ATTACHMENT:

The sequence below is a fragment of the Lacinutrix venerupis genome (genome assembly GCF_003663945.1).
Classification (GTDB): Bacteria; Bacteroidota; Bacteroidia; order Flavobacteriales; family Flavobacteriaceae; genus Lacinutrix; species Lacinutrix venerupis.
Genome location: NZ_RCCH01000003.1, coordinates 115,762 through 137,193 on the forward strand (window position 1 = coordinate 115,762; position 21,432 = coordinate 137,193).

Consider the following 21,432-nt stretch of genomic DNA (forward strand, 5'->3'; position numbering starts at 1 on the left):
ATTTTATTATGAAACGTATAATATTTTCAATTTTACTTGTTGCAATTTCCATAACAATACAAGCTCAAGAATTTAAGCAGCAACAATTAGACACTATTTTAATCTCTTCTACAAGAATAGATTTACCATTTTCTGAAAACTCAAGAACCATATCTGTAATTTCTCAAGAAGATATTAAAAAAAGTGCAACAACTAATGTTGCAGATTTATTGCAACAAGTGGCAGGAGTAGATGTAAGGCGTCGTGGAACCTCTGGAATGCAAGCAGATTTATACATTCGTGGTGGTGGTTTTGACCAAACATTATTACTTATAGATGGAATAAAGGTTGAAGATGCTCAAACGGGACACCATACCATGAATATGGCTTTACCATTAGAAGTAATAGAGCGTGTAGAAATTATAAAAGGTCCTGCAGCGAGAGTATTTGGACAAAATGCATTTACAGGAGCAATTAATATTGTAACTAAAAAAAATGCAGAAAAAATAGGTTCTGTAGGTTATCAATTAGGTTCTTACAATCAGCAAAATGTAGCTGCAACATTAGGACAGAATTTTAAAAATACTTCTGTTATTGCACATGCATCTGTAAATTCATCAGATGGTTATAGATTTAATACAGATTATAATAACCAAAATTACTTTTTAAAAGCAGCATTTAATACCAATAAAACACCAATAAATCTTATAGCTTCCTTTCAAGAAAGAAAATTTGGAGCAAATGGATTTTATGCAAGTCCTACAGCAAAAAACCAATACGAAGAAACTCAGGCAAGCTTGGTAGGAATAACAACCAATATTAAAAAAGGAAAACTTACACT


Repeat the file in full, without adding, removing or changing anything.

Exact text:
The sequence below is a fragment of the Lacinutrix venerupis genome (genome assembly GCF_003663945.1).
Classification (GTDB): Bacteria; Bacteroidota; Bacteroidia; order Flavobacteriales; family Flavobacteriaceae; genus Lacinutrix; species Lacinutrix venerupis.
Genome location: NZ_RCCH01000003.1, coordinates 115,762 through 137,193 on the forward strand (window position 1 = coordinate 115,762; position 21,432 = coordinate 137,193).

Consider the following 21,432-nt stretch of genomic DNA (forward strand, 5'->3'; position numbering starts at 1 on the left):
ATTTTATTATGAAACGTATAATATTTTCAATTTTACTTGTTGCAATTTCCATAACAATACAAGCTCAAGAATTTAAGCAGCAACAATTAGACACTATTTTAATCTCTTCTACAAGAATAGATTTACCATTTTCTGAAAACTCAAGAACCATATCTGTAATTTCTCAAGAAGATATTAAAAAAAGTGCAACAACTAATGTTGCAGATTTATTGCAACAAGTGGCAGGAGTAGATGTAAGGCGTCGTGGAACCTCTGGAATGCAAGCAGATTTATACATTCGTGGTGGTGGTTTTGACCAAACATTATTACTTATAGATGGAATAAAGGTTGAAGATGCTCAAACGGGACACCATACCATGAATATGGCTTTACCATTAGAAGTAATAGAGCGTGTAGAAATTATAAAAGGTCCTGCAGCGAGAGTATTTGGACAAAATGCATTTACAGGAGCAATTAATATTGTAACTAAAAAAAATGCAGAAAAAATAGGTTCTGTAGGTTATCAATTAGGTTCTTACAATCAGCAAAATGTAGCTGCAACATTAGGACAGAATTTTAAAAATACTTCTGTTATTGCACATGCATCTGTAAATTCATCAGATGGTTATAGATTTAATACAGATTATAATAACCAAAATTACTTTTTAAAAGCAGCATTTAATACCAATAAAACACCAATAAATCTTATAGCTTCCTTTCAAGAAAGAAAATTTGGAGCAAATGGATTTTATGCAAGTCCTACAGCAAAAAACCAATACGAAGAAACTCAGGCAAGCTTGGTAGGAATAACAACCAATATTAAAAAAGGAAAACTTACACT